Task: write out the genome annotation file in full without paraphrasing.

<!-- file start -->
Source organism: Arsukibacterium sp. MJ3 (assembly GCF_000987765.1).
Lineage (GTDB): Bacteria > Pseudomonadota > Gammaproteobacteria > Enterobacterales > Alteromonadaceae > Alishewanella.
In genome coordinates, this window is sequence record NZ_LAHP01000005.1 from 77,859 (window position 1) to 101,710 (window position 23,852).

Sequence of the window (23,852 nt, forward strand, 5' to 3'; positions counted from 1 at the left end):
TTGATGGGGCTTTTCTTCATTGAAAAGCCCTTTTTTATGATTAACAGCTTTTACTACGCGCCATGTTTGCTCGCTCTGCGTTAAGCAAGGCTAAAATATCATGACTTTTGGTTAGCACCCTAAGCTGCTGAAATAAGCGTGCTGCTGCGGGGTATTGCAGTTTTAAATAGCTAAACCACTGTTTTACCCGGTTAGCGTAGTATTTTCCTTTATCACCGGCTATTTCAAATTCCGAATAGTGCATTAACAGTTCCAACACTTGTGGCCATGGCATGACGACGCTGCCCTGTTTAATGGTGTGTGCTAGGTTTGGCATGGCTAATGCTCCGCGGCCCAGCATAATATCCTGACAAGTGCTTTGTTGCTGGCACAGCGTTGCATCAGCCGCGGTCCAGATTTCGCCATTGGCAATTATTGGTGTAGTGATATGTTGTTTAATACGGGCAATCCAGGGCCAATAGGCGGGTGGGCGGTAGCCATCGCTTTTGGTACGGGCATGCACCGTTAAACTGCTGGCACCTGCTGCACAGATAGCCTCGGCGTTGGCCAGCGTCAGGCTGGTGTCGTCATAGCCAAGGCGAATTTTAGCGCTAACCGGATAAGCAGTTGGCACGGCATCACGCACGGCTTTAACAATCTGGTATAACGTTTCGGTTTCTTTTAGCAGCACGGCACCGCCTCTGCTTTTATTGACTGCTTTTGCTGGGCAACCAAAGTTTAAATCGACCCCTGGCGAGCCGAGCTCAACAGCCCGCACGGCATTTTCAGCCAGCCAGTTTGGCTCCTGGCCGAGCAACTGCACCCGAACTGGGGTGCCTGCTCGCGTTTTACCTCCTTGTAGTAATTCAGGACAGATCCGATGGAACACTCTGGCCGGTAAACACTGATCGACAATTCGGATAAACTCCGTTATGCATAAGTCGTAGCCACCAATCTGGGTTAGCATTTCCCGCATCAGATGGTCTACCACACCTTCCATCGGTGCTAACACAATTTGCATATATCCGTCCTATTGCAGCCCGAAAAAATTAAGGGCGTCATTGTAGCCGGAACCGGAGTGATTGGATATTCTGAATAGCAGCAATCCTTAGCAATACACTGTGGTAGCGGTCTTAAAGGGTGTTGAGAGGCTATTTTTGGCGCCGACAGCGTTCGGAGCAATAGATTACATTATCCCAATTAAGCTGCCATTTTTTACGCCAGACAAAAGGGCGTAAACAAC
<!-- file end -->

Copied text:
Source organism: Arsukibacterium sp. MJ3 (assembly GCF_000987765.1).
Lineage (GTDB): Bacteria > Pseudomonadota > Gammaproteobacteria > Enterobacterales > Alteromonadaceae > Alishewanella.
In genome coordinates, this window is sequence record NZ_LAHP01000005.1 from 77,859 (window position 1) to 101,710 (window position 23,852).

Sequence of the window (23,852 nt, forward strand, 5' to 3'; positions counted from 1 at the left end):
TTGATGGGGCTTTTCTTCATTGAAAAGCCCTTTTTTATGATTAACAGCTTTTACTACGCGCCATGTTTGCTCGCTCTGCGTTAAGCAAGGCTAAAATATCATGACTTTTGGTTAGCACCCTAAGCTGCTGAAATAAGCGTGCTGCTGCGGGGTATTGCAGTTTTAAATAGCTAAACCACTGTTTTACCCGGTTAGCGTAGTATTTTCCTTTATCACCGGCTATTTCAAATTCCGAATAGTGCATTAACAGTTCCAACACTTGTGGCCATGGCATGACGACGCTGCCCTGTTTAATGGTGTGTGCTAGGTTTGGCATGGCTAATGCTCCGCGGCCCAGCATAATATCCTGACAAGTGCTTTGTTGCTGGCACAGCGTTGCATCAGCCGCGGTCCAGATTTCGCCATTGGCAATTATTGGTGTAGTGATATGTTGTTTAATACGGGCAATCCAGGGCCAATAGGCGGGTGGGCGGTAGCCATCGCTTTTGGTACGGGCATGCACCGTTAAACTGCTGGCACCTGCTGCACAGATAGCCTCGGCGTTGGCCAGCGTCAGGCTGGTGTCGTCATAGCCAAGGCGAATTTTAGCGCTAACCGGATAAGCAGTTGGCACGGCATCACGCACGGCTTTAACAATCTGGTATAACGTTTCGGTTTCTTTTAGCAGCACGGCACCGCCTCTGCTTTTATTGACTGCTTTTGCTGGGCAACCAAAGTTTAAATCGACCCCTGGCGAGCCGAGCTCAACAGCCCGCACGGCATTTTCAGCCAGCCAGTTTGGCTCCTGGCCGAGCAACTGCACCCGAACTGGGGTGCCTGCTCGCGTTTTACCTCCTTGTAGTAATTCAGGACAGATCCGATGGAACACTCTGGCCGGTAAACACTGATCGACAATTCGGATAAACTCCGTTATGCATAAGTCGTAGCCACCAATCTGGGTTAGCATTTCCCGCATCAGATGGTCTACCACACCTTCCATCGGTGCTAACACAATTTGCATATATCCGTCCTATTGCAGCCCGAAAAAATTAAGGGCGTCATTGTAGCCGGAACCGGAGTGATTGGATATTCTGAATAGCAGCAATCCTTAGCAATACACTGTGGTAGCGGTCTTAAAGGGTGTTGAGAGGCTATTTTTGGCGCCGACAGCGTTCGGAGCAATAGATTACATTATCCCAATTAAGCTGCCATTTTTTACGCCAGACAAAAGGGCGTAAACAAC